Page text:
Non‐voltage‐dependent calcium influx, as well as agonist‐stimulated release of calcium from intracellular stores, is considered to be important for regulating growth and proliferation of smooth muscle, whereas calcium influx via voltage‐dependent (L‐type) channels has been shown to have a special role in stimulating smooth muscle differentiation (Wamhoff et al. 2006; Beech 2007). The molecular basis for this apparent specificity of calcium signaling, remains however, essentially unknown. In the present work, we show that inhibition of non‐voltage‐dependent calcium influx using 2‐APB in organ culture produces effects on PYK2 identical to those of PF‐4594755, and that there is no additive effect of the two inhibitors. Also, both inhibitors reduce protein synthesis in loaded as well as unloaded vessels. In contrast, inhibition of voltage‐dependent calcium influx using nifedipine has no effect on basal PYK2 phosphorylation but reduces phosphorylation of stretched vessels to the level in unloaded strips. The combination of nifedipine and PF‐4594755 does, however, reduce PYK2 phosphorylation below the level in unloaded strips and totally eliminates the effect of load. Thus, nifedipine has an action on PYK2 phosphorylation which is additive to that of PF‐4594755 and is revealed here specifically in the response to stretch.
Whether the specificity of calcium‐dependent signals represents different pools of calcium activating growth versus differentiation cannot be directly revealed by the present results. Verapamil‐insensitive but 2‐APB‐sensitive calcium influx after depletion of intracellular stores has been demonstrated in portal venous cells, whereas 2‐APB in contrast to verapamil does not affect force in response to high‐K+ depolarization (Ren et al. 2010), suggesting functional specialization depending on calcium influx pathway. We cannot exclude that a higher concentration of PF‐4594755 would have eliminated also the nifedipine‐ and stretch‐sensitive component of PYK2 phosphorylation, but it is interesting that phosphorylation of both Akt and ERK1/2 was insensitive to stretch in organ culture with 0.5 μmol/L PF‐4594755, as with 1 μmol/L nifedipine. This suggests that one component of stretch‐responsive signaling for growth and proliferation has a dependence on L‐type channel activity, whereas growth factor‐coupled signaling primarily may involve non‐voltage‐dependent calcium influx.
A 10‐min stretch was here shown to increase PYK2 phosphorylation in portal venous strips that had been equilibrated overnight without load. This increase was sensitive to PF‐4594755 whereas basal PYK2 phosphorylation was not affected, although the inhibitor had been present during the equilibration. After a 3‐day culture, however, PYK2 phosphorylation was found to be reduced in both loaded and unloaded strips cultured with the inhibitor. A possible explanation for this is that constitutive PYK2 phosphorylation is low in short‐term culture but increases with time, as was seen here to be the case in unloaded portal vein. It is notable that organ culture of vascular smooth muscle, including the portal vein, tends to increase the expression of non‐voltage‐dependent ion channels as well as intracellular calcium release on agonist stimulation (Dreja et al. 2001; Ren et al. 2010). This may represent a slowly occurring shift toward a more synthetic phenotype, which is characterized by decreased expression of voltage‐gated (L‐type) calcium channels and increased expression of non‐voltage‐dependent calcium channels as well as intermediate conductance calcium‐activated K+ (KCa 3.1) channels (Beech 2007). These changes are likely to result in increased intracellular calcium concentration in cells under basal conditions, possibly explaining the increased PYK2 phosphorylation sensitive to PF‐4594755.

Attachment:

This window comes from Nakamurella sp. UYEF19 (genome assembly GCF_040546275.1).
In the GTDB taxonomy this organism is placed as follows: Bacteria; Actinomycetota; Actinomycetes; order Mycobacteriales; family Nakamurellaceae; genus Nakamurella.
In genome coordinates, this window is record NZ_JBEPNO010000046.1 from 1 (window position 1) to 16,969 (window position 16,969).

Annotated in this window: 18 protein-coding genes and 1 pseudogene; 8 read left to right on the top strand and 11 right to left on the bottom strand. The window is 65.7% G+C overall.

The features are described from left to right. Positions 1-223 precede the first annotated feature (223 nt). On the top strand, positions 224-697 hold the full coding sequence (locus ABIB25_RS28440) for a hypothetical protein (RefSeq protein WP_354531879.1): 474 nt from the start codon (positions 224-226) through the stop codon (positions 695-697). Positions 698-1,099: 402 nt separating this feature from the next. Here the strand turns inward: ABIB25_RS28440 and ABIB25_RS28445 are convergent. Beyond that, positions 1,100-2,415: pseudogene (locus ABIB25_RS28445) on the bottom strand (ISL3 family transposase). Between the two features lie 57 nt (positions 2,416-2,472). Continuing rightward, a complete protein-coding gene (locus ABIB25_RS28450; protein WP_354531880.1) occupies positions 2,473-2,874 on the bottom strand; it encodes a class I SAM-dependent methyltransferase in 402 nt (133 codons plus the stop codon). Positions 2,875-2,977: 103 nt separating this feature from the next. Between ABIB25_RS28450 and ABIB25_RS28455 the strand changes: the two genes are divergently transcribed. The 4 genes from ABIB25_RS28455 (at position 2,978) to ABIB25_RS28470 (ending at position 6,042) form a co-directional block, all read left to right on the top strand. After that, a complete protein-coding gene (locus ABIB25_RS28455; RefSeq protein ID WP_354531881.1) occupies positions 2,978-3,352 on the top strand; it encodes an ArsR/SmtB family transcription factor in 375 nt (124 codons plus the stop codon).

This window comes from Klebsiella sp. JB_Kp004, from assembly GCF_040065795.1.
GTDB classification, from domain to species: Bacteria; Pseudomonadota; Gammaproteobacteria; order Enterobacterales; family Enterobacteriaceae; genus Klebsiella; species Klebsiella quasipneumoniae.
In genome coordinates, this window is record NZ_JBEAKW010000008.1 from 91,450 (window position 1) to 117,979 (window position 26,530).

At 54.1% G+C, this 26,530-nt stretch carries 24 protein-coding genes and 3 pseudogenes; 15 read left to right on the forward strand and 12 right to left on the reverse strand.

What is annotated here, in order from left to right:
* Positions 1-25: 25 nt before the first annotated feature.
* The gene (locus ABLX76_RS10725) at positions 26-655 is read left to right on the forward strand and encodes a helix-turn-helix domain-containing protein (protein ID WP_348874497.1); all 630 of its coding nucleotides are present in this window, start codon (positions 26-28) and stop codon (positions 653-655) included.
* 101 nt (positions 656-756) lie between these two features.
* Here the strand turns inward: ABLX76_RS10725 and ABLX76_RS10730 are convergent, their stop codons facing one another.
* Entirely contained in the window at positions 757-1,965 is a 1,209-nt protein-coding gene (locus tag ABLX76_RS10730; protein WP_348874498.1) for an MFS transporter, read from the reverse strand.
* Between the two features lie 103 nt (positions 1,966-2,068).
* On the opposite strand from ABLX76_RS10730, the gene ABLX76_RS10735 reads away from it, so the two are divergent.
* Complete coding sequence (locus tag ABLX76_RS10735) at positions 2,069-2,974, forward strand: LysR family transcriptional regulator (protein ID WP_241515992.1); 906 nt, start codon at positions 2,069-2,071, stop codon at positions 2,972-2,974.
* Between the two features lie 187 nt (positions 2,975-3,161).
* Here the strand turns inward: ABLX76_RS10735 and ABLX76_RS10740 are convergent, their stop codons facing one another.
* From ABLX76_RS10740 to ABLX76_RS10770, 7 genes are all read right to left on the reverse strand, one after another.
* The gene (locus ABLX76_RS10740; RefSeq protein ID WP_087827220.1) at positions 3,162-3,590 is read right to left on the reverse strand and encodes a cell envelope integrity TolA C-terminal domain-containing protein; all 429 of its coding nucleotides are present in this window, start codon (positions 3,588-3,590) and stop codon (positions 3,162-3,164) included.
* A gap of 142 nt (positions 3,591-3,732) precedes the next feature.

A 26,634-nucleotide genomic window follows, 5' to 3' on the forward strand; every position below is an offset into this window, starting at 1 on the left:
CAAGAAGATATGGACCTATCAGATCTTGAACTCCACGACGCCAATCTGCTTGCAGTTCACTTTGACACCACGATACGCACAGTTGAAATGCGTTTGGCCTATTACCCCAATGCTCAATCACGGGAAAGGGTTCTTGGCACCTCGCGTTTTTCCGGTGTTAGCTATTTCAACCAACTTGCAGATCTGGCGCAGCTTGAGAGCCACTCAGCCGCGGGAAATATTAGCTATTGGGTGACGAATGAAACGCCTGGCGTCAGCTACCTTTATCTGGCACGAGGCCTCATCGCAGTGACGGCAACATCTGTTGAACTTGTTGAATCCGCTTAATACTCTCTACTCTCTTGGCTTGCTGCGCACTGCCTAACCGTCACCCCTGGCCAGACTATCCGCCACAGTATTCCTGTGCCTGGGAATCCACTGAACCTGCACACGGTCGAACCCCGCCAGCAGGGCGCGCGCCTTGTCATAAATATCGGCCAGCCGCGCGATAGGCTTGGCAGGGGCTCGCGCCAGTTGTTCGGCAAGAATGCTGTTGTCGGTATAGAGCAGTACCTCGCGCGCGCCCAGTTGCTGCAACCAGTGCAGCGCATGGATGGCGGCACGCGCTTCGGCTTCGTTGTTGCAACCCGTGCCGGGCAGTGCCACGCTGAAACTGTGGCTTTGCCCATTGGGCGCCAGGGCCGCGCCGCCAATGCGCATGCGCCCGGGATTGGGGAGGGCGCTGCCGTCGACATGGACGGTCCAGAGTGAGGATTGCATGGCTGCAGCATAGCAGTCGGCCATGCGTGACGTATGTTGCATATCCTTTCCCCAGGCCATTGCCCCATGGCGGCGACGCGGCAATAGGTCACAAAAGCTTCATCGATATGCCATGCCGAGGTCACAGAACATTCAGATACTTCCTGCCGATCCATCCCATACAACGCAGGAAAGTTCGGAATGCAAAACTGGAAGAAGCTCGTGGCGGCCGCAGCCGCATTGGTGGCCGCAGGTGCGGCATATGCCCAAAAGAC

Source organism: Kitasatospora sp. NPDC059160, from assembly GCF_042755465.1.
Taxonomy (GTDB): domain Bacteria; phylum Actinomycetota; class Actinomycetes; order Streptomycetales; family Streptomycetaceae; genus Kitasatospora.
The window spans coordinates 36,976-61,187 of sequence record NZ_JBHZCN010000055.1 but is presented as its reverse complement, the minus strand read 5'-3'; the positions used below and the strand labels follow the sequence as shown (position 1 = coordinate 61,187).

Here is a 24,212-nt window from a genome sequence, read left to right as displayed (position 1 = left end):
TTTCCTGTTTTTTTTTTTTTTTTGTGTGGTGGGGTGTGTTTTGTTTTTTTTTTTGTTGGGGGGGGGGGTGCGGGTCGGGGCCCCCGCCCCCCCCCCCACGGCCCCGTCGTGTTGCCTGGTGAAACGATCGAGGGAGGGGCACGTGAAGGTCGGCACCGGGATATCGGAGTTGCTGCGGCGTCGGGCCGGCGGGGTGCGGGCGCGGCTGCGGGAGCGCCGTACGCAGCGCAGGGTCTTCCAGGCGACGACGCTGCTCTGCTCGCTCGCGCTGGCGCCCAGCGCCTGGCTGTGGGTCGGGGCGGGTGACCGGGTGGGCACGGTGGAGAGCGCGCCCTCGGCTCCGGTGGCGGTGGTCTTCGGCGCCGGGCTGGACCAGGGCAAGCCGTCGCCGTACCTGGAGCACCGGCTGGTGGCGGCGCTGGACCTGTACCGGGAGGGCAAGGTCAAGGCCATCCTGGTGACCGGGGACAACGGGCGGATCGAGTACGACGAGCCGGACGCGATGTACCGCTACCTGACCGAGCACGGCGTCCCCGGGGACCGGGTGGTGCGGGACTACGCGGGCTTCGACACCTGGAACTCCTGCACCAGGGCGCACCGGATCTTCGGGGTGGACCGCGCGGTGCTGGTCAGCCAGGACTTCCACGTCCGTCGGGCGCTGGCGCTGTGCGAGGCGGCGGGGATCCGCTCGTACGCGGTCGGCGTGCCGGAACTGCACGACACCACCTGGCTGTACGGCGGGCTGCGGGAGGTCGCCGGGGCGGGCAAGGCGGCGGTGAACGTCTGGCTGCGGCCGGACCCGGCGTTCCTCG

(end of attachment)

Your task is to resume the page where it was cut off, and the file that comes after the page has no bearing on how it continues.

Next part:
Since PYK2 has been shown to mediate calcium‐dependent RhoA activation in response to Ang II in vascular smooth muscle cells (Ying et al. 2009) it may be surprising that in the present work PYK2 inhibition had no effect on the expression of smooth muscle markers. However, our results on smooth muscle marker expression were evaluated by a comparison of stretched versus unstretched vessels, and as noted, PF‐4594755 reduced PYK2 phosphorylation but did not eliminate its stretch sensitivity. A further factor that might contribute to maintained contractile differentiation is related to the recent observations on the role of PYK2 in phenotype regulation reported by Zhang et al. (2012). These authors demonstrated that stimulation of TRPM7 channel expression by Ang II triggers phenotype shift in smooth muscle in mouse ascending aorta by a mechanism involving increased activity of PYK2‐ERK1/2‐Elk 1 signaling. This suppresses smooth muscle differentiation via competition with myocardin/MRTF for SRF binding to promoter sites regulating the expression of smooth muscle marker genes (Wang et al. 2004). Our present results are in accordance with such a mechanism operating in reverse, in that PF‐4594755 inhibited protein and DNA synthesis but not smooth muscle marker expression. In addition, AT1 receptor inhibition by losartan produced similar results as PF‐4594755 on PYK2 phosphorylation and gene expression. At the concentrations of PF‐4594755 used here, we did not find significant increase of smooth muscle marker genes. However, an indirect indication that PYK2 inhibition may in fact contribute to maintenance of the smooth muscle in a contractile phenotype is the higher level of spontaneous activity noted after culture with the inhibitor, which may indicate inhibition of phenotype shift during culture. The mechanism behind this effect is not revealed by the present results, but it may be speculated that the increase in basal PYK2 phosphorylation with time in culture may correlate with a phenotype shift involving altered ion channel activity.